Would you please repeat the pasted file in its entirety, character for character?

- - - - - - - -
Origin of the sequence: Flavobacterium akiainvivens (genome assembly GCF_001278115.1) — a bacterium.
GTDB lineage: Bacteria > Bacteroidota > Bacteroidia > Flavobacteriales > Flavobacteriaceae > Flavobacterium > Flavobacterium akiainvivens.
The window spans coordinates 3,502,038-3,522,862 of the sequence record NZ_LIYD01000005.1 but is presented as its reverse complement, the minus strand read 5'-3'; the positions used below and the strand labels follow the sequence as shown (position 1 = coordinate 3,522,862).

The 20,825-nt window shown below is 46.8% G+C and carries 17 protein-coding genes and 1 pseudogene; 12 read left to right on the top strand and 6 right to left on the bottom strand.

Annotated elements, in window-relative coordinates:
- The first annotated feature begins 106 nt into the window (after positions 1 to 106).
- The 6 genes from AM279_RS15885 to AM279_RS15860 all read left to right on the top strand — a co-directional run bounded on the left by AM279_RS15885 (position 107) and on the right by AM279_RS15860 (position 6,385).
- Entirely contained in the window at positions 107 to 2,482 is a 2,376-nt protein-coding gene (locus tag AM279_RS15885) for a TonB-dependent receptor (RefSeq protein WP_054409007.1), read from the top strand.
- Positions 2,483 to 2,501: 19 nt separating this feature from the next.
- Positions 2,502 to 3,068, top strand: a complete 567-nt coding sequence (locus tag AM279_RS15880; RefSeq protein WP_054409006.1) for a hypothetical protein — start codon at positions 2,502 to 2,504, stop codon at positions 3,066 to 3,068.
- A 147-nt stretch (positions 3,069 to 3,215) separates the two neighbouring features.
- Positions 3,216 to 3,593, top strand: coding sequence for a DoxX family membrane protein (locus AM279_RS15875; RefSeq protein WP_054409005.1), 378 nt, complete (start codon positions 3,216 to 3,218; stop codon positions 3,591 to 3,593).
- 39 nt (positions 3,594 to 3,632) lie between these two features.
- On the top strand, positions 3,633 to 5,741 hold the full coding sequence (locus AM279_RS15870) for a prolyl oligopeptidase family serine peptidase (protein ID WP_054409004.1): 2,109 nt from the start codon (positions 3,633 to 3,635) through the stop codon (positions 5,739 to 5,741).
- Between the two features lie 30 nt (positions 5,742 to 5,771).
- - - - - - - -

Origin of the sequence: Flavobacterium akiainvivens (genome assembly GCF_001278115.1) — a bacterium.
GTDB lineage: Bacteria > Bacteroidota > Bacteroidia > Flavobacteriales > Flavobacteriaceae > Flavobacterium > Flavobacterium akiainvivens.
The window spans coordinates 3,502,038-3,522,862 of the sequence record NZ_LIYD01000005.1 but is presented as its reverse complement, the minus strand read 5'-3'; the positions used below and the strand labels follow the sequence as shown (position 1 = coordinate 3,522,862).

The 20,825-nt window shown below is 46.8% G+C and carries 17 protein-coding genes and 1 pseudogene; 12 read left to right on the top strand and 6 right to left on the bottom strand.

Annotated elements, in window-relative coordinates:
- The first annotated feature begins 106 nt into the window (after positions 1 to 106).
- The 6 genes from AM279_RS15885 to AM279_RS15860 all read left to right on the top strand — a co-directional run bounded on the left by AM279_RS15885 (position 107) and on the right by AM279_RS15860 (position 6,385).
- Entirely contained in the window at positions 107 to 2,482 is a 2,376-nt protein-coding gene (locus tag AM279_RS15885) for a TonB-dependent receptor (RefSeq protein WP_054409007.1), read from the top strand.
- Positions 2,483 to 2,501: 19 nt separating this feature from the next.
- Positions 2,502 to 3,068, top strand: a complete 567-nt coding sequence (locus tag AM279_RS15880; RefSeq protein WP_054409006.1) for a hypothetical protein — start codon at positions 2,502 to 2,504, stop codon at positions 3,066 to 3,068.
- A 147-nt stretch (positions 3,069 to 3,215) separates the two neighbouring features.
- Positions 3,216 to 3,593, top strand: coding sequence for a DoxX family membrane protein (locus AM279_RS15875; RefSeq protein WP_054409005.1), 378 nt, complete (start codon positions 3,216 to 3,218; stop codon positions 3,591 to 3,593).
- 39 nt (positions 3,594 to 3,632) lie between these two features.
- On the top strand, positions 3,633 to 5,741 hold the full coding sequence (locus AM279_RS15870) for a prolyl oligopeptidase family serine peptidase (protein ID WP_054409004.1): 2,109 nt from the start codon (positions 3,633 to 3,635) through the stop codon (positions 5,739 to 5,741).
- Between the two features lie 30 nt (positions 5,742 to 5,771).